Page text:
Don't allow more toxic selenium in our water!
Why is the new standard flawed?
Dangerous levels of selenium are showing up in more and more of our streams below coal mining operations. Even at low levels, selenium causes deformities and death in fish, and since it bio-accumulates in tissue it will work its way up the food chain.
Despite this, state officials want to increase the acute selenium limit by more than tenfold, and do away with the existing chronic limit and replace it with an unenforceable fish tissue test. Already state officials acknowledge that they are not enforcing the Clean Water Act, and this would make it more difficult to ever do so.
We should be working to make our water cleaner and safer, not sacrificing this precious resource for coal industry profits.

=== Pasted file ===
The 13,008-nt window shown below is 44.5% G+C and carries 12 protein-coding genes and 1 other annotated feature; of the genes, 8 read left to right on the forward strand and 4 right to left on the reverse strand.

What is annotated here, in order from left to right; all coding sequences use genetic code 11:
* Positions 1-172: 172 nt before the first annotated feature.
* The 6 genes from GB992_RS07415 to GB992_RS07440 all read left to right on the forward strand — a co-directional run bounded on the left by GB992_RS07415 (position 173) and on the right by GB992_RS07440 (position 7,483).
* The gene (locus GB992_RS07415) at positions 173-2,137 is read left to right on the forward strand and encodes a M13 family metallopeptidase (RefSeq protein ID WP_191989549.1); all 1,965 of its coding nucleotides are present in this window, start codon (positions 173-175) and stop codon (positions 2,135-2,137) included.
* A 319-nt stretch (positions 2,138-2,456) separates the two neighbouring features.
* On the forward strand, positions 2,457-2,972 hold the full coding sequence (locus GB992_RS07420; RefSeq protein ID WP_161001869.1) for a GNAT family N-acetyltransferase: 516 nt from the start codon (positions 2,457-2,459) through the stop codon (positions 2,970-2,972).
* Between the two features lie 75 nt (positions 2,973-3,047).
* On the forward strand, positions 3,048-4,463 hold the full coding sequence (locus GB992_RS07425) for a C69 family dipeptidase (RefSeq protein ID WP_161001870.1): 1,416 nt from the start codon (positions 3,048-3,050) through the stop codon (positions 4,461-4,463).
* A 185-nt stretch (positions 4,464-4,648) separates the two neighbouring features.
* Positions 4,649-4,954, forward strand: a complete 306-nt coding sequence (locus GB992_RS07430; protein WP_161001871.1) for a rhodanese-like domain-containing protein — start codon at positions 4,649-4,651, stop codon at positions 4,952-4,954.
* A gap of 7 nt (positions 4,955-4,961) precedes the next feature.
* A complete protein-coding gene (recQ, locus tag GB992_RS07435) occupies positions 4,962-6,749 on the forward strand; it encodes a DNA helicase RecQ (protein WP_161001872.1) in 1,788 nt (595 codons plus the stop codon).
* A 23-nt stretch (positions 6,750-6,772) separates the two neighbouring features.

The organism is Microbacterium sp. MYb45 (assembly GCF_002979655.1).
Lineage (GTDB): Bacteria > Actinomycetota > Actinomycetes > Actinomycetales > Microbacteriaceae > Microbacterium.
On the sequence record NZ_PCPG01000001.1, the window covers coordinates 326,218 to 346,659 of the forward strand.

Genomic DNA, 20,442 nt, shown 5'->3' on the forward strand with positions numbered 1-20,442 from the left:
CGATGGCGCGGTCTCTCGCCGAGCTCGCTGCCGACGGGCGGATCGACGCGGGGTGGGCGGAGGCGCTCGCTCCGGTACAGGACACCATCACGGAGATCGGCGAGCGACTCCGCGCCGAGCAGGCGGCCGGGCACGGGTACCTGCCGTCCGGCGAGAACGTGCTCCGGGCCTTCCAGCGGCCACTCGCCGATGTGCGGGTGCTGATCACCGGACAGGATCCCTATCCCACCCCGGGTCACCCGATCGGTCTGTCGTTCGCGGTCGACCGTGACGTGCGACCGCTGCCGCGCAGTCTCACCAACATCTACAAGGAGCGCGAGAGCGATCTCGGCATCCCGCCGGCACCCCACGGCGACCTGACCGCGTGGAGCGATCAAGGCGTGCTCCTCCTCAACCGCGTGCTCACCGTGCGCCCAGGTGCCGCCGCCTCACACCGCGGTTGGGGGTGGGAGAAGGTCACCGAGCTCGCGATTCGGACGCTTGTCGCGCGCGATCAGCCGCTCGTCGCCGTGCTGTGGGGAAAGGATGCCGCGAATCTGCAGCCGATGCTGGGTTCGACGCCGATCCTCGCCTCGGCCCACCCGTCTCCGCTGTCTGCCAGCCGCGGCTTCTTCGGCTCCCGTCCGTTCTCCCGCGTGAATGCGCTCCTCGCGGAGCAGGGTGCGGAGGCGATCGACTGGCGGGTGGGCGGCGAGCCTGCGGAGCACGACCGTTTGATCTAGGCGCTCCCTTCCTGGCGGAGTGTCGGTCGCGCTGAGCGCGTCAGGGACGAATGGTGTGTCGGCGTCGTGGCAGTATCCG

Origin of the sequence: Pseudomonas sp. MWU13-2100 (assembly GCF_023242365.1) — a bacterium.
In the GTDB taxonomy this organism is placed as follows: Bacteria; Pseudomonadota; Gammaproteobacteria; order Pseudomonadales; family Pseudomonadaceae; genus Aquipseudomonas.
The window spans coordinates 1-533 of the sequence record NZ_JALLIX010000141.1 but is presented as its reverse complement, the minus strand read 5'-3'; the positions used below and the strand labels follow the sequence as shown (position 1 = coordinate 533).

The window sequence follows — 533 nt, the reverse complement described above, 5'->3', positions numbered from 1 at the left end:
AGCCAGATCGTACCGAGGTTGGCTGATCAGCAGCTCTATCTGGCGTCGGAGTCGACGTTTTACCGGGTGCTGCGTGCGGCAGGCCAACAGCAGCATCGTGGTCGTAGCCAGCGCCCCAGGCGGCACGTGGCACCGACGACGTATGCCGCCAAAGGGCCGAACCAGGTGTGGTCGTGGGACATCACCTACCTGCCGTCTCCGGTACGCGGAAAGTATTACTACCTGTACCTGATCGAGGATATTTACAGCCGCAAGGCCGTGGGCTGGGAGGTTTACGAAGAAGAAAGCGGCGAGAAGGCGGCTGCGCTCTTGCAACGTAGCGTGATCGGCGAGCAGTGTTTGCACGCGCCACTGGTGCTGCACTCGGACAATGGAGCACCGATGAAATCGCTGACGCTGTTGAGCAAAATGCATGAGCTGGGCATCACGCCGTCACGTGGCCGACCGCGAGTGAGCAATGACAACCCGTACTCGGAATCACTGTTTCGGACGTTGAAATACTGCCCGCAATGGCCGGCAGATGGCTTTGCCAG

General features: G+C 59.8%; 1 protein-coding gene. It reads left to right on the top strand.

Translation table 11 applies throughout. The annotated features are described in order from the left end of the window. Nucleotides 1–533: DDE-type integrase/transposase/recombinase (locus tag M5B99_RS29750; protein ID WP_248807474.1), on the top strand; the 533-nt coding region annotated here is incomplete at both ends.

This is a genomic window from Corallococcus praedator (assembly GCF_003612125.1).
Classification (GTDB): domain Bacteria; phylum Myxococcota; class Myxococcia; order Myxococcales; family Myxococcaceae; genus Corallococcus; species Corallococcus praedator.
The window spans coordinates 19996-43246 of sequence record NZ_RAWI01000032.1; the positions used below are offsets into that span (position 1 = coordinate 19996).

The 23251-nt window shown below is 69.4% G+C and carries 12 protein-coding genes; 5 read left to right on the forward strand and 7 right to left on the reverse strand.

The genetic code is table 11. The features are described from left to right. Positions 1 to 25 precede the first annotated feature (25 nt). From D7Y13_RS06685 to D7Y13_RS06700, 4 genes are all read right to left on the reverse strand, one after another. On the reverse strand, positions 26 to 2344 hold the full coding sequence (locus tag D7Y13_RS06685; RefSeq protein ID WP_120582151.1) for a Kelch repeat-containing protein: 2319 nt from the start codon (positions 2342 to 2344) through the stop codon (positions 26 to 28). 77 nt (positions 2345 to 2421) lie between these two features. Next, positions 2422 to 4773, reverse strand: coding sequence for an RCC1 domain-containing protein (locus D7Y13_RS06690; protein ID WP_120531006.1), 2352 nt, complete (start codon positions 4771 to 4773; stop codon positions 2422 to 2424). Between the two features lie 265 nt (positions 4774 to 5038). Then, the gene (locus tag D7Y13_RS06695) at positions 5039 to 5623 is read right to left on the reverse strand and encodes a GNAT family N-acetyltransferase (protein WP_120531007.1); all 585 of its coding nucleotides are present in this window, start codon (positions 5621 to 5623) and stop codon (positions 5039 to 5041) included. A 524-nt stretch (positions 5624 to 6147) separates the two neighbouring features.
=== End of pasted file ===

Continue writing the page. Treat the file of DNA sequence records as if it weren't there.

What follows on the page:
Kentuckians know the value of clean, safe water. It’s critical to healthy communities and our economic well-being.
Unfortunately, earlier this year, the Kentucky Division of Water pushed through a weakened and unenforceable water quality standard for selenium. This dangerous pollutant has become a problem in streams below strip mining operations, and the Beshear administration is trying to protect coal companies from liability and expensive cleanup costs.
And they changed the standard through a process that had little public input and no public hearings.
In November 2013, the U.S. Environmental Protection Agency approved much of the state's weakened standard. In December 2013 a number of groups including KFTC challenged EPA's decision.